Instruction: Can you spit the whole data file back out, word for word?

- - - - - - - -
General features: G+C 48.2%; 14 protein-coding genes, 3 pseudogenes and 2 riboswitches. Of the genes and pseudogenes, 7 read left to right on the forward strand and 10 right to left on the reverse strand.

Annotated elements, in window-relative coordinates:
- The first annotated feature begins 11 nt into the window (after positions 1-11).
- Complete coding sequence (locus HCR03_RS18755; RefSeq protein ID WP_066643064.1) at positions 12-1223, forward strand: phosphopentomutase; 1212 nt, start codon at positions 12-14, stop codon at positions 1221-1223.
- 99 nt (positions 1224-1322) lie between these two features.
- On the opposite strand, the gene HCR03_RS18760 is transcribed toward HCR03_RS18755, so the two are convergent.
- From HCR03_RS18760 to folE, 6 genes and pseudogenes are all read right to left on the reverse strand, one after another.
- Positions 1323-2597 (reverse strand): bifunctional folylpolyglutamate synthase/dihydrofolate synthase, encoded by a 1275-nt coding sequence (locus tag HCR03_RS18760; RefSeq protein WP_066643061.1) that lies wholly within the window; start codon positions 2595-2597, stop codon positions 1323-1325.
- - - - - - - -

General features: G+C 48.2%; 14 protein-coding genes, 3 pseudogenes and 2 riboswitches. Of the genes and pseudogenes, 7 read left to right on the forward strand and 10 right to left on the reverse strand.

Annotated elements, in window-relative coordinates:
- The first annotated feature begins 11 nt into the window (after positions 1-11).
- Complete coding sequence (locus HCR03_RS18755; RefSeq protein ID WP_066643064.1) at positions 12-1223, forward strand: phosphopentomutase; 1212 nt, start codon at positions 12-14, stop codon at positions 1221-1223.
- 99 nt (positions 1224-1322) lie between these two features.
- On the opposite strand, the gene HCR03_RS18760 is transcribed toward HCR03_RS18755, so the two are convergent.
- From HCR03_RS18760 to folE, 6 genes and pseudogenes are all read right to left on the reverse strand, one after another.
- Positions 1323-2597 (reverse strand): bifunctional folylpolyglutamate synthase/dihydrofolate synthase, encoded by a 1275-nt coding sequence (locus tag HCR03_RS18760; RefSeq protein WP_066643061.1) that lies wholly within the window; start codon positions 2595-2597, stop codon positions 1323-1325.